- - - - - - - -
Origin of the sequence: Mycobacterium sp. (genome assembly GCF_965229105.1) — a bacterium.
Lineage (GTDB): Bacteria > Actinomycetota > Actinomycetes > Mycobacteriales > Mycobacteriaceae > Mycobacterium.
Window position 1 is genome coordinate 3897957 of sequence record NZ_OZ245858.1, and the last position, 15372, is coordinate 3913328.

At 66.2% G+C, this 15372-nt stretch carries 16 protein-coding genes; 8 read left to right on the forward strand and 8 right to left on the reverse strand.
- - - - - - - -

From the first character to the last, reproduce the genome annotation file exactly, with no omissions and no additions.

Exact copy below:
Origin of the sequence: Mycobacterium sp. (genome assembly GCF_965229105.1) — a bacterium.
Lineage (GTDB): Bacteria > Actinomycetota > Actinomycetes > Mycobacteriales > Mycobacteriaceae > Mycobacterium.
Window position 1 is genome coordinate 3897957 of sequence record NZ_OZ245858.1, and the last position, 15372, is coordinate 3913328.

At 66.2% G+C, this 15372-nt stretch carries 16 protein-coding genes; 8 read left to right on the forward strand and 8 right to left on the reverse strand.